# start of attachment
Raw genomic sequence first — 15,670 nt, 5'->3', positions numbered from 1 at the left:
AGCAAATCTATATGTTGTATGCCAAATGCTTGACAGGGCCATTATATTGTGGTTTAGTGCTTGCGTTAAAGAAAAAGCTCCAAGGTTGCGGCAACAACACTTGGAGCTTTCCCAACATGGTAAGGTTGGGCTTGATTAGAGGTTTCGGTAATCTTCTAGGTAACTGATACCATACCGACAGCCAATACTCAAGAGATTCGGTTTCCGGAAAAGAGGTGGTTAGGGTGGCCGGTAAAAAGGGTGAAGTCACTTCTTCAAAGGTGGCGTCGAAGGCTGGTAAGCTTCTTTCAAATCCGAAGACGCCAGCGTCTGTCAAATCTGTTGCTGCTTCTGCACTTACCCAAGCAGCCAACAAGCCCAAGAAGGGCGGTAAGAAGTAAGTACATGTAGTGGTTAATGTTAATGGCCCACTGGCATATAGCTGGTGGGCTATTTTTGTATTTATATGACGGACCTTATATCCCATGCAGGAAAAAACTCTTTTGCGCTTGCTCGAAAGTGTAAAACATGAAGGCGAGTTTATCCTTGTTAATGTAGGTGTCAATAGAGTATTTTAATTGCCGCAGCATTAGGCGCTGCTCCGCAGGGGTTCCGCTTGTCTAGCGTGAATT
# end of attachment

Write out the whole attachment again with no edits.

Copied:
Raw genomic sequence first — 15,670 nt, 5'->3', positions numbered from 1 at the left:
AGCAAATCTATATGTTGTATGCCAAATGCTTGACAGGGCCATTATATTGTGGTTTAGTGCTTGCGTTAAAGAAAAAGCTCCAAGGTTGCGGCAACAACACTTGGAGCTTTCCCAACATGGTAAGGTTGGGCTTGATTAGAGGTTTCGGTAATCTTCTAGGTAACTGATACCATACCGACAGCCAATACTCAAGAGATTCGGTTTCCGGAAAAGAGGTGGTTAGGGTGGCCGGTAAAAAGGGTGAAGTCACTTCTTCAAAGGTGGCGTCGAAGGCTGGTAAGCTTCTTTCAAATCCGAAGACGCCAGCGTCTGTCAAATCTGTTGCTGCTTCTGCACTTACCCAAGCAGCCAACAAGCCCAAGAAGGGCGGTAAGAAGTAAGTACATGTAGTGGTTAATGTTAATGGCCCACTGGCATATAGCTGGTGGGCTATTTTTGTATTTATATGACGGACCTTATATCCCATGCAGGAAAAAACTCTTTTGCGCTTGCTCGAAAGTGTAAAACATGAAGGCGAGTTTATCCTTGTTAATGTAGGTGTCAATAGAGTATTTTAATTGCCGCAGCATTAGGCGCTGCTCCGCAGGGGTTCCGCTTGTCTAGCGTGAATT